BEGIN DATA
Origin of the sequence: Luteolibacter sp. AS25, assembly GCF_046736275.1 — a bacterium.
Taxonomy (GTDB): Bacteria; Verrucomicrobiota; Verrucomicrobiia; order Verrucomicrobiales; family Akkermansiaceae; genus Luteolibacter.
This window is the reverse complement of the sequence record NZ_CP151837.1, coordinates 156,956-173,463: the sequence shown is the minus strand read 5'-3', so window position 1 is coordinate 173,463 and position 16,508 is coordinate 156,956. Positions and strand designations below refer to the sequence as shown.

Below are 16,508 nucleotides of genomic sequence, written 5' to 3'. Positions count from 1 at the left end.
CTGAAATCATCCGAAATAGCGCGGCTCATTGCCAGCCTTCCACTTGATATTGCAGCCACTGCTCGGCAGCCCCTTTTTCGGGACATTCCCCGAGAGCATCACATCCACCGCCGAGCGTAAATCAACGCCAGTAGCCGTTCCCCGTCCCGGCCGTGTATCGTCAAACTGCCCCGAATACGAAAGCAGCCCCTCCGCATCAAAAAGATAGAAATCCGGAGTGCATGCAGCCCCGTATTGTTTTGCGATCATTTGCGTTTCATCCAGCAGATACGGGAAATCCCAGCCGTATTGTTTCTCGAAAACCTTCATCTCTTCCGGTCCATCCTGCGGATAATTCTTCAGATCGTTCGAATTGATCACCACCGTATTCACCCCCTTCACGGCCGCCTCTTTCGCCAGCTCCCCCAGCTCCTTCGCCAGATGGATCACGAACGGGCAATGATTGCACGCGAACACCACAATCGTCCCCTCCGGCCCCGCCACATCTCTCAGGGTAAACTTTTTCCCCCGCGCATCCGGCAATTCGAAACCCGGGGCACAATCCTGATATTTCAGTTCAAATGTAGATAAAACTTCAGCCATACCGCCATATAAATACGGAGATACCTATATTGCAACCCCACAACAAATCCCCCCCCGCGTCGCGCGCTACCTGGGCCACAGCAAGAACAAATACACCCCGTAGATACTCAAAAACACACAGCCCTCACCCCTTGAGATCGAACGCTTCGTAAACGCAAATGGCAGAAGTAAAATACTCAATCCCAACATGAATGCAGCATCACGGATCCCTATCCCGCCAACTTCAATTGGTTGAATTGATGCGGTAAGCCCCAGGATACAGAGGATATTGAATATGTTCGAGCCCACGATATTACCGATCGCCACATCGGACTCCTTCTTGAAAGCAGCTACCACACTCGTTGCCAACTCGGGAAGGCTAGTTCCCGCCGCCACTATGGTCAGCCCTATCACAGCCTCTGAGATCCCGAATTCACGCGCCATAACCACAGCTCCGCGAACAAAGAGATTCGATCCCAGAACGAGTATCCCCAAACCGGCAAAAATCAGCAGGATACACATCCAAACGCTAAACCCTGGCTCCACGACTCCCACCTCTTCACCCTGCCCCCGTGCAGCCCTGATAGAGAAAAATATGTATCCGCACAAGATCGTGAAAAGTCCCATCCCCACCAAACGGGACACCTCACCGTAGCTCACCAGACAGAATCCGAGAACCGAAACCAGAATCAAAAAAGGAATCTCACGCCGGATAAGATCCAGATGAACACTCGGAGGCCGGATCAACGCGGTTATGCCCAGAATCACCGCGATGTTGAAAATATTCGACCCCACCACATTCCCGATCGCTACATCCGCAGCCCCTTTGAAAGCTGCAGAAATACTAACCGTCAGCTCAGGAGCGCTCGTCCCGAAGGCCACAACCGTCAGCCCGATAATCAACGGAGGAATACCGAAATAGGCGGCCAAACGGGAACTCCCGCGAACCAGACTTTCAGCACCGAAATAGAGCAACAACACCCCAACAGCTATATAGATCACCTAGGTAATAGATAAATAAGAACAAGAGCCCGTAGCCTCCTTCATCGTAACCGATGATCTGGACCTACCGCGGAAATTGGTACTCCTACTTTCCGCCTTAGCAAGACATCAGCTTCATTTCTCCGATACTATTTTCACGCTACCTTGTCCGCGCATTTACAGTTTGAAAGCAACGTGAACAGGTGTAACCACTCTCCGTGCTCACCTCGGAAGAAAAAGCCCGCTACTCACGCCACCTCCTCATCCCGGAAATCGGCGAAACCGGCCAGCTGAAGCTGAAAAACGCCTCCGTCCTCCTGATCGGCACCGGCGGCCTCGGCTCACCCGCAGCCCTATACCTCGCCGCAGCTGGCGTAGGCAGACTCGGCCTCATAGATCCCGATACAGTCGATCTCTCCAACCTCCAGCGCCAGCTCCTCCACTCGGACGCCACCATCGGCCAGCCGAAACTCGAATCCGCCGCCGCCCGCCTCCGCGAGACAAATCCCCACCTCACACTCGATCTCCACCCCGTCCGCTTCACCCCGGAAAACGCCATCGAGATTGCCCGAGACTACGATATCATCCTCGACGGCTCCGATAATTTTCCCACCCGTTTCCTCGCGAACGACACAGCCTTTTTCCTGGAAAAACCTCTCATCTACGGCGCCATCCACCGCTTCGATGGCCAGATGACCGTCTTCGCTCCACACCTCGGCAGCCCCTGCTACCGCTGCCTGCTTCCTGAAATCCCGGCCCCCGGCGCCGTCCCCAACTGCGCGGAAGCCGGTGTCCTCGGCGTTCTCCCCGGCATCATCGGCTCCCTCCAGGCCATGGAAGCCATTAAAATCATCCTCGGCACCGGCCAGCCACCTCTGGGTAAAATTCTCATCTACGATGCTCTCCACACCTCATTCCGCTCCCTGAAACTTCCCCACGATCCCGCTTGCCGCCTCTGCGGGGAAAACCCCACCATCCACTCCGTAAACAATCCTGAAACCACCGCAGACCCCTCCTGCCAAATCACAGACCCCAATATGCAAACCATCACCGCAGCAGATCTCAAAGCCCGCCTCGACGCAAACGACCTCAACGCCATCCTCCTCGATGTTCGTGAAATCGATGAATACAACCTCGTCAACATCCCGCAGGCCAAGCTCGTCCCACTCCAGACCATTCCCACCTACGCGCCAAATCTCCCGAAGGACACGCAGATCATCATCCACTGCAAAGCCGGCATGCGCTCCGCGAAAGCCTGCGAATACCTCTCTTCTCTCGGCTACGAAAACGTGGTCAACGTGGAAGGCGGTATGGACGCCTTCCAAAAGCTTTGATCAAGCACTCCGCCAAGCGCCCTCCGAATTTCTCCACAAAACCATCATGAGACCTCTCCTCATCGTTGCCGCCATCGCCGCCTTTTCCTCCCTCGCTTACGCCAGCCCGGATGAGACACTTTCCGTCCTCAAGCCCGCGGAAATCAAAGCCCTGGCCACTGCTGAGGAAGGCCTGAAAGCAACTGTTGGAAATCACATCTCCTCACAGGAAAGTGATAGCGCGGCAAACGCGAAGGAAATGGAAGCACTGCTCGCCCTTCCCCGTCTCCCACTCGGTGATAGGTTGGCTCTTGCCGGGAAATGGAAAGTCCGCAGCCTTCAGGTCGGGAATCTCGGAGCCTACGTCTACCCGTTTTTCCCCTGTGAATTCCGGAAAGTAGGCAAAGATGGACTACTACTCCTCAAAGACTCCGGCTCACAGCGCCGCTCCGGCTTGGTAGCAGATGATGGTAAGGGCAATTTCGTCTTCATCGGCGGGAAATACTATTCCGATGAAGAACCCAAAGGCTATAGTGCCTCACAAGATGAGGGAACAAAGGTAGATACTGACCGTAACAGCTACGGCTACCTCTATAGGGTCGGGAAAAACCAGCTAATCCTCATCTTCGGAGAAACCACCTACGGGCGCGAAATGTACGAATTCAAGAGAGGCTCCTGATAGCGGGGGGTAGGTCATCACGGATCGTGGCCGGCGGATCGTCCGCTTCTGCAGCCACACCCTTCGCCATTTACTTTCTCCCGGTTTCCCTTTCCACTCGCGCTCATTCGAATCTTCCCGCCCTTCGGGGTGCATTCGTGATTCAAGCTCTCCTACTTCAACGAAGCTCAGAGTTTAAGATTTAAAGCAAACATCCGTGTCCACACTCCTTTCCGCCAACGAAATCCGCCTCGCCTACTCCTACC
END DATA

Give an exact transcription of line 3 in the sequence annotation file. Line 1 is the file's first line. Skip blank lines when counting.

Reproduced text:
This window is the reverse complement of the sequence record NZ_CP151837.1, coordinates 156,956-173,463: the sequence shown is the minus strand read 5'-3', so window position 1 is coordinate 173,463 and position 16,508 is coordinate 156,956. Positions and strand designations below refer to the sequence as shown.